Friday, October 8, 2010

First Test: 2011 Saab 9-5 Aero Turbo 6 XWD

2011 Saab 9-5 Aero Turbo 6 XWD

Back in February of this year, General Motors unloaded -- um, sold -- Swedish subsidiary Saab to Spyker Cars NV of the Netherlands, maker of such pricey, boutique sports cars as the $200,000-plus C8 Aileron and C8 Laviolette. The move marked a new chapter for Saab, which is now faced with separating itself from GM and creating a fresh identity that will no doubt lead to new partnerships.

Recently, Saab and BMW announced a deal that will put versions of Mini's turbocharged 1.6-liter I-4 in the next-generation 9-3. And what about the all-new 2011 9-5? Well, even though Saab's flagship sedan is the first offering to be released under Spyker ownership, it was more or less a finished product by the time the Dutch took the reigns. In other words, if the 9-5 were 30-minute brownies, they'd already been in the GM oven for 29 minutes, 59 seconds.

As a result, the third-generation 9-5 enters the U.S. market with numerous parts from the General, most notably a turbocharged 2.8-liter 300-horse V-6 and Epsilon II architecture. Dubbed "Aero Turbo 6 XWD," the introductory 9-5, replete with a Haldex all-wheel-drive system, starts at $48,490, representing the upper echelon of Saabness. Our tester came with navigation ($2395), Harmon-Kardon audio ($995), and 19-inch alloys with summer tires ($750), bringing the total to $52,530. An entry-level front-drive 9-5, fitted with a version of GM's turbocharged 2.0-liter Ecotec, will debut in the first quarter of 2011, priced at well under $40,000. And unlike the automatic-only V-6 Aero, the 2.0T will be available with a six-speed manual.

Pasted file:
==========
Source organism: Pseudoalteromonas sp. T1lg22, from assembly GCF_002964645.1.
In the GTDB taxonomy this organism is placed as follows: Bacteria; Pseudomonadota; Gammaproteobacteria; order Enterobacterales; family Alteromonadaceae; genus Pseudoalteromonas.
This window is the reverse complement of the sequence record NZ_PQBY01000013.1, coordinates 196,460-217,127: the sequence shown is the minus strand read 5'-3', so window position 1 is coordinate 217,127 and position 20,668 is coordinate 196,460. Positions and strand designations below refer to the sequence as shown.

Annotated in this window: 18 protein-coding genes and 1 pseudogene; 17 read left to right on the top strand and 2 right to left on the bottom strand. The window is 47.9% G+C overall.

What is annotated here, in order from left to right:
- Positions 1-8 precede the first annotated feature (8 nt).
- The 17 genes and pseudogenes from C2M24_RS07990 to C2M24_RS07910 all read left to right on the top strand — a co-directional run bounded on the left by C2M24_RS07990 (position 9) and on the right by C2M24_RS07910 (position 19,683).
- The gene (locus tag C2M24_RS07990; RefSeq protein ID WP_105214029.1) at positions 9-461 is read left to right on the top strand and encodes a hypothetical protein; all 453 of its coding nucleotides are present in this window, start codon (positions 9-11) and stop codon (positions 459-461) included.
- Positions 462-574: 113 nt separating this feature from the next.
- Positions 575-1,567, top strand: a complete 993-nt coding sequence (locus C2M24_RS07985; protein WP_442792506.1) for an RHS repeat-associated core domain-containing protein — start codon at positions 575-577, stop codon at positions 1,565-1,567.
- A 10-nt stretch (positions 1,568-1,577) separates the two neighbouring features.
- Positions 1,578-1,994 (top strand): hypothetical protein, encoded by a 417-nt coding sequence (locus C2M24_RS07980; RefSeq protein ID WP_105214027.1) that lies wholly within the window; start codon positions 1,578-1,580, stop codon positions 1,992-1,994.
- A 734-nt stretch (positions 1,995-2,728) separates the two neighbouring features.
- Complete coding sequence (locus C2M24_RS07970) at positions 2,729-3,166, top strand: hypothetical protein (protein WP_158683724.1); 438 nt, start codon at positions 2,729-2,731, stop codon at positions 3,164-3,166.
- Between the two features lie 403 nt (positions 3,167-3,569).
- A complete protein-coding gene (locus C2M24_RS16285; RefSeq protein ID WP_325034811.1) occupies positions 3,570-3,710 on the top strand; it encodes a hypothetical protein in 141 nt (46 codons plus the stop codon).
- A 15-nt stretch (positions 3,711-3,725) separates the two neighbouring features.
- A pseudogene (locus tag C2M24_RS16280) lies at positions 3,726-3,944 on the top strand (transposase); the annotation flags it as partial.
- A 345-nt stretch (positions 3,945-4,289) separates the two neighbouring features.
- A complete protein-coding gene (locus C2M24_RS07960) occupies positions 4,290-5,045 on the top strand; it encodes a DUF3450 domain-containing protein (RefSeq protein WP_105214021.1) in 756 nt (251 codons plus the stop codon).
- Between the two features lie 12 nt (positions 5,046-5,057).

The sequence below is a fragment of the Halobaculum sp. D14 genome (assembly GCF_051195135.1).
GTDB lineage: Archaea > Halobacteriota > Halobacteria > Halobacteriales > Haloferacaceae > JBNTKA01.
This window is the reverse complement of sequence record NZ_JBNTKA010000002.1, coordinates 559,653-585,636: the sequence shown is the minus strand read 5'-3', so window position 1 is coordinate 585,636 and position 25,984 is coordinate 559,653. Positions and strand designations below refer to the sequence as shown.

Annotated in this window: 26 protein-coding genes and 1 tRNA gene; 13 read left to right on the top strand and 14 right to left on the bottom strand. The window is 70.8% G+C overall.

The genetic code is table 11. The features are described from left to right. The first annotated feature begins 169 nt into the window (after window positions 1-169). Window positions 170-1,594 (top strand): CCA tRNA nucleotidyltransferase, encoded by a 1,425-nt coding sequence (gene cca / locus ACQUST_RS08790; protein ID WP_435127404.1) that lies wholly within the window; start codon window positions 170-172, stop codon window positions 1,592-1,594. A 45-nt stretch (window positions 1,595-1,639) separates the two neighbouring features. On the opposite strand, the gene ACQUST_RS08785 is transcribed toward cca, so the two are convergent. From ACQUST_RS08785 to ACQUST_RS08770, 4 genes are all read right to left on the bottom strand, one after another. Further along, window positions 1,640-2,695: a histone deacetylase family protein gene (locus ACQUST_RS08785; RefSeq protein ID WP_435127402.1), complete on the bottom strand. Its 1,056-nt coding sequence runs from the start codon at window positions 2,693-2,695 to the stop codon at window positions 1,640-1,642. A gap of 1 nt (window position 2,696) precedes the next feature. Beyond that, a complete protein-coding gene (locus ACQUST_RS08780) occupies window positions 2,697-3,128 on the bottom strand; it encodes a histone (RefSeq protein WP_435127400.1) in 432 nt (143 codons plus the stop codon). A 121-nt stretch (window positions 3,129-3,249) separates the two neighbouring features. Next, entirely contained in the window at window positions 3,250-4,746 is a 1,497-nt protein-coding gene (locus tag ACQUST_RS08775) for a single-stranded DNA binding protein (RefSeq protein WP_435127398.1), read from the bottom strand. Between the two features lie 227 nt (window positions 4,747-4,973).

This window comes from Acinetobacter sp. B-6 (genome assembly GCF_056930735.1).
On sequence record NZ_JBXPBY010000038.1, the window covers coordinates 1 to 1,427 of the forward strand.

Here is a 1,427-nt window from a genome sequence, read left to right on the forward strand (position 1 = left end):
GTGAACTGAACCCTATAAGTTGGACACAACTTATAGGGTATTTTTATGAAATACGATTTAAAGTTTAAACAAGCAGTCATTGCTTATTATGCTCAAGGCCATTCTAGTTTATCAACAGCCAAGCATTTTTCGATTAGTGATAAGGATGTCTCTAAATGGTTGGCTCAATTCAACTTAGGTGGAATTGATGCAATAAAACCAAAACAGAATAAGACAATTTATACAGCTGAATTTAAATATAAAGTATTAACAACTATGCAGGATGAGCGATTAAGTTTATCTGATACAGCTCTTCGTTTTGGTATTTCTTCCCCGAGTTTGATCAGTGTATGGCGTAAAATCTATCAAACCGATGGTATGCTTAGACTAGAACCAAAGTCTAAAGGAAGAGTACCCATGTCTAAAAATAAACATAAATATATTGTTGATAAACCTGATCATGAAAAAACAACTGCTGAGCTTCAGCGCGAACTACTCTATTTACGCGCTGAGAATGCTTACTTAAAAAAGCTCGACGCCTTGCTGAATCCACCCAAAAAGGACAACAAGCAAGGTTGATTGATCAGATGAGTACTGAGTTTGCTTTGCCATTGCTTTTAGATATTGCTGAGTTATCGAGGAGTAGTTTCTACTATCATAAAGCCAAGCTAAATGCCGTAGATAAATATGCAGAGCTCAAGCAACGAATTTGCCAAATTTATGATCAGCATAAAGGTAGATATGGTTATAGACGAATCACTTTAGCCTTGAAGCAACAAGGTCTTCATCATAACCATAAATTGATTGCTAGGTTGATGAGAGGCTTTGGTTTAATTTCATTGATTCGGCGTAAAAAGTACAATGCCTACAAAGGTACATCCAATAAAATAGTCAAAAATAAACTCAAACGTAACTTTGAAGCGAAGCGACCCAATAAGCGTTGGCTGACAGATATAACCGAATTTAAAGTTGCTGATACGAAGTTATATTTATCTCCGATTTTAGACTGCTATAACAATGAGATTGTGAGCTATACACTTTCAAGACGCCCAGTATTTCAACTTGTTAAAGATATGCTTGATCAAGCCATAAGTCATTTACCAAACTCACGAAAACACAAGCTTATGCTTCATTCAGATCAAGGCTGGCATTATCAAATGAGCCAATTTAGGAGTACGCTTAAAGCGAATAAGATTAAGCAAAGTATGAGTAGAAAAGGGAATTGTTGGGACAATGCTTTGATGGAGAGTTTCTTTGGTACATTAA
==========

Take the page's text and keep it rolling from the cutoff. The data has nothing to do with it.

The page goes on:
Per Saab's Guide of Quirks, the 9-5's ignition remains on the center console, although now it's now a start/stop button sans a key insert. The egg-crate air vents remain, and they're as prominent as ever. Another Saab quirk, the night panel, is alive and kicking as well, activated via a button on the left side of the center stack, a spot where most automakers place their engine start/stop buttons. Thus, several of our editors wondered why the 9-5 wasn't firing up when they tapped the night panel button. Oh, Saab, why are you so, so quirky?

source: motortrend